The market for wearable devices grew steadily in the past year, but one category of wearables — fitness bands — overwhelmingly dominates the market. Within that segment, Fitbit is the clear leader.
Yet exhibitors and hosts at CES 2017 sounded optimistic that there will soon be plenty of room in the marketplace for more than just Fitbit. More than 250 of this year’s CES exhibitors fell into the wearables category, with the number of exhibitors in every subcategory — health and wellness, sports, sleep, and family — up 30 to 100 percent over last year.
The growing number of exhibitors corresponds with the growing market: It should nearly double from 2015 to 2020, according to Shawn DuBravac, chief economist for the Consumer Technology Association (CTA).
Even so, “we’re not looking for the blockbuster product,” DuBravac said. “Too often we compare everything to the smartphone or television.”
The television, which DuBravac called “the superstar of consumer technology,” is found in 98 percent of households, but the threshold for success should be much lower for a diversified wearables market. “You’re going to see a much more fragmented environment where 20, 30, 40 percent ownership rates… are sustainable marketplaces.”
While demand for wearables overall climbed upward last year, smartwatches in 2016 failed to gain much traction with consumers.
The primary pain point for these devices is keeping them charged, Akram Boukai, founder of Matrix, told ZDNet.
“Once you have to take the watch off and charge it, it becomes a barrier to putting it back on,” Boukai said, adding that it took him about six months to get into the habit of regularly putting on his Apple Watch.
Matrix is exhibiting the PowerWatch at CES — a watch that relies completely on body heat to stay powered. With thermal engineering and an ultra low-power-consuming microprocessor from Ambiq Micro, it never has to be recharged. The watch measures calories burned, activity level and sleep cycles, and it displays how much electrical power a person is generating.
Solving the charging problem opens up opportunities in the wearables market for a company like Matrix, Boukai said. Thermal engineering could be used to power devices like hearing aids and other medical devices, or even employee beacons.
Soon enough, “everybody’s going to be wearing multiple devices,” said Thomas Chen, Ambiq Micro’s senior director of marketing. “If you have to charge them constantly, that’s too much of a hassle, and with 50 billion sensors all around you, you can’t be” charging them all the time.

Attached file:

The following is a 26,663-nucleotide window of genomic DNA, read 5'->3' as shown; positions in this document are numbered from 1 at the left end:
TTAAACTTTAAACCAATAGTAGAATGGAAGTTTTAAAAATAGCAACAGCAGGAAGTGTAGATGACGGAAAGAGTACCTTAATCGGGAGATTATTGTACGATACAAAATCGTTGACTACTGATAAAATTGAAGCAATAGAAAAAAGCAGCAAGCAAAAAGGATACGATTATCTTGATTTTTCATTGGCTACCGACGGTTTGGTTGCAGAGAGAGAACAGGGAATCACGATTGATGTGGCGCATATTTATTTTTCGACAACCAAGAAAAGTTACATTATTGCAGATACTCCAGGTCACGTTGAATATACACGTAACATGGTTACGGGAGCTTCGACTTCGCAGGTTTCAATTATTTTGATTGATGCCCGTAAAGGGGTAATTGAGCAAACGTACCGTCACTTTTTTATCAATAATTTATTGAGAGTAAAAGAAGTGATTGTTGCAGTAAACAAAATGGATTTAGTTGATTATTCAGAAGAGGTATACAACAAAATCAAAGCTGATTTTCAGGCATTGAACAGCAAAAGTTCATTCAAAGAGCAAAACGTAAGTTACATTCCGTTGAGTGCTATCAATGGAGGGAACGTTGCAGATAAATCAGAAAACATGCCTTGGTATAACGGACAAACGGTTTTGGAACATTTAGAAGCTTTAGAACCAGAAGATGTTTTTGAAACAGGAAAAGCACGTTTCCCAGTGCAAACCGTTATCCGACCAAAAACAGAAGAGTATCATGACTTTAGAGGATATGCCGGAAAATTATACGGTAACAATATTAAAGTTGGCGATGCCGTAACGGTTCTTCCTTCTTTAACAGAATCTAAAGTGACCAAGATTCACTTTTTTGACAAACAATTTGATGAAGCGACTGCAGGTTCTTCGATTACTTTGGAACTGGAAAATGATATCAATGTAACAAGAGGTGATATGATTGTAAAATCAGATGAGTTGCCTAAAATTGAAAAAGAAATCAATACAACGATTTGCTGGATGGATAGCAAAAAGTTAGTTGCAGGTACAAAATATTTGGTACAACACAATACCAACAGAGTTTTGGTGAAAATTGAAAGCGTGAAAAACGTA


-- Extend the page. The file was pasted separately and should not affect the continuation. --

Another watchmaker at CES — the startup company Joy — credited its early success to a more sophisticated audience. Its icon-based watch for young children, called Octopus, has gained traction through crowd-funding, as the PowerWatch has.
“The market has changed in our category — more and more parents are tech savvy now,” Joy co-founder and CTO Omar Alaouf said.
Additionally, there’s room for a niche product like the Octopus thanks to improvements in the manufacturing process, Alaouf said. The speed of iteration and product development has gone up, and the price of silicone has gone down, and more manufacturers are now open to producing smaller batches.
Meanwhile, the CES floor included a wide range of products in the wearables category that don’t fit on your wrist. The company Nov’in has created the Smartcane — a cane equipped with artificial intelligence algorithms. The cane uses movement data to learn the user’s habits and detect unusual situations. It can then alert loved ones if something has gone wrong. Nov’in developed the motion sensor, algorithm, and “all the things that make it smart,” said Nov’in COO Vincent Gauchard, while the 108-year-old cane manufacturer Fayet designed the cane itself.
There was the Helios Smart Ring, which measures vitamin D and exposure to sun, and there was Mint, a device you breathe into to learn about your oral health. There were even wearables for dogs, like the the LINK AKC collar.